In the present work we wanted to rather track the non-stationary statistics of kinematics parameters in real time, at shorter time scales than those required by the above mentioned techniques. At shorter time scales our methods (Torres and Jose, 2012) can identify external influences in the rate of change of the stochastic signal so as to highlight the external source(s) of sensory guidance and context that most likely tend to drive the signal toward more predictive than toward more random and noisier stochastic regimes. The new statistical techniques used in this paper to analyze the mobile phone accelerometer data have been previously applied to sports (Torres, 2011, 2013), autism detection (Torres, 2012; Torres et al., 2013a), autism therapeutic interventions (Torres et al., 2013b), and reach-to-grasp in PD (Yanovich et al., 2013).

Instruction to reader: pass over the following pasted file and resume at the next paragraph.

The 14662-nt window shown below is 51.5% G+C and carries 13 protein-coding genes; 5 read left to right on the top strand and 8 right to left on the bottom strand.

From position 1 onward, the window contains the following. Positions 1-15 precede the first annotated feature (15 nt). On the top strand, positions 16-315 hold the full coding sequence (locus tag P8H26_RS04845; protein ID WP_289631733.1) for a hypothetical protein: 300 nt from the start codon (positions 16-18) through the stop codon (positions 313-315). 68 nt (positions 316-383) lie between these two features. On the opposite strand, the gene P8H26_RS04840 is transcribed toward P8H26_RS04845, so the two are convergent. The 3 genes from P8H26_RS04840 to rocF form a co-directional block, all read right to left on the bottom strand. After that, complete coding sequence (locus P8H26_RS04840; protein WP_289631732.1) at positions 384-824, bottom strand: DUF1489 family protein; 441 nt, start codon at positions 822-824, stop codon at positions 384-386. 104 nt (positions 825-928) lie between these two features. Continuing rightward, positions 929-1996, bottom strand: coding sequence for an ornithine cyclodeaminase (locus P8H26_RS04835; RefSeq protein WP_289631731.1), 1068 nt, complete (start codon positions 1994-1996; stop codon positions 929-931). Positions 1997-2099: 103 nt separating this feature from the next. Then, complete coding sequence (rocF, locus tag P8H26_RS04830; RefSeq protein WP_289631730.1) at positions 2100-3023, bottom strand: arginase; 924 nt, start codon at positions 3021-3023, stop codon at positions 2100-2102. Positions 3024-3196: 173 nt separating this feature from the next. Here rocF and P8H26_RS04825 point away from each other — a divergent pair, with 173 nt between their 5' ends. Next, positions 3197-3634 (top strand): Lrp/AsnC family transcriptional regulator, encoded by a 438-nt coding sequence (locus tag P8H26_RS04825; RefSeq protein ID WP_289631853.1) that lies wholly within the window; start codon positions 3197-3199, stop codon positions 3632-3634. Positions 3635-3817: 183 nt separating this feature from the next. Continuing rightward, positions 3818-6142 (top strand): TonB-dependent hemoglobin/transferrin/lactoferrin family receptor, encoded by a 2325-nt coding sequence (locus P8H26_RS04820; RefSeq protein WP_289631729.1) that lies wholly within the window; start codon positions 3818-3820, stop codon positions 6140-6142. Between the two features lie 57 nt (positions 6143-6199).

We also aimed at addressing the heterogeneity of the disease as a function of time since diagnosis. In particular, in the PD data from the MJFF posted on the Kaggel contest (http://www.kaggle.com/c/predicting-parkinson-s-disease-progression-with-smartphone-data) we aimed at developing methods for real-time tracking of patterns of acceleration variability. We are interested in unveiling the shifts in the signatures of acceleration variability for each person. We also would like to be able to identify features of daily motions unique to each individual. In this way we could use these smart mobile devices in the near future to personalize various accommodations according to the statistical signatures of the person as the person interacts with the environment in ADL. Such accommodations could use the variability patterns that we uncover in real-time as re-afferent feedback, in closed loop with the person's actions tracked by the accelerometers, to help the person cope with different ADL. For example, based on the accelerometer-variability rate of change particular to a person, one could alert the person in real-time to enter the car in a different way, or to enter a room differently so as to minimize freezing of gait, or to open a door differently, etc.